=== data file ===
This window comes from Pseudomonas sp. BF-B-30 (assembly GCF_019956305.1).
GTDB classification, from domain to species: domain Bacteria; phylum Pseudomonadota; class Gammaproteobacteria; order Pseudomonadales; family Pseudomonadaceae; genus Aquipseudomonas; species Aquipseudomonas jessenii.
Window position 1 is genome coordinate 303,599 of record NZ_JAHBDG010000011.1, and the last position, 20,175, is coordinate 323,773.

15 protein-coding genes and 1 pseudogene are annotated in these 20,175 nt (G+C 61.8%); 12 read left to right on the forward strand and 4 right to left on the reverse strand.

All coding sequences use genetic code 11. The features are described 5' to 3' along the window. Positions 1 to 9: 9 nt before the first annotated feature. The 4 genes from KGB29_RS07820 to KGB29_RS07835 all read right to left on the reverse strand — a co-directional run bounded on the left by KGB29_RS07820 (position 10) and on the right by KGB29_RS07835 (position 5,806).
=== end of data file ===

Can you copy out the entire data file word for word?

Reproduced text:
This window comes from Pseudomonas sp. BF-B-30 (assembly GCF_019956305.1).
GTDB classification, from domain to species: domain Bacteria; phylum Pseudomonadota; class Gammaproteobacteria; order Pseudomonadales; family Pseudomonadaceae; genus Aquipseudomonas; species Aquipseudomonas jessenii.
Window position 1 is genome coordinate 303,599 of record NZ_JAHBDG010000011.1, and the last position, 20,175, is coordinate 323,773.

15 protein-coding genes and 1 pseudogene are annotated in these 20,175 nt (G+C 61.8%); 12 read left to right on the forward strand and 4 right to left on the reverse strand.

All coding sequences use genetic code 11. The features are described 5' to 3' along the window. Positions 1 to 9: 9 nt before the first annotated feature. The 4 genes from KGB29_RS07820 to KGB29_RS07835 all read right to left on the reverse strand — a co-directional run bounded on the left by KGB29_RS07820 (position 10) and on the right by KGB29_RS07835 (position 5,806).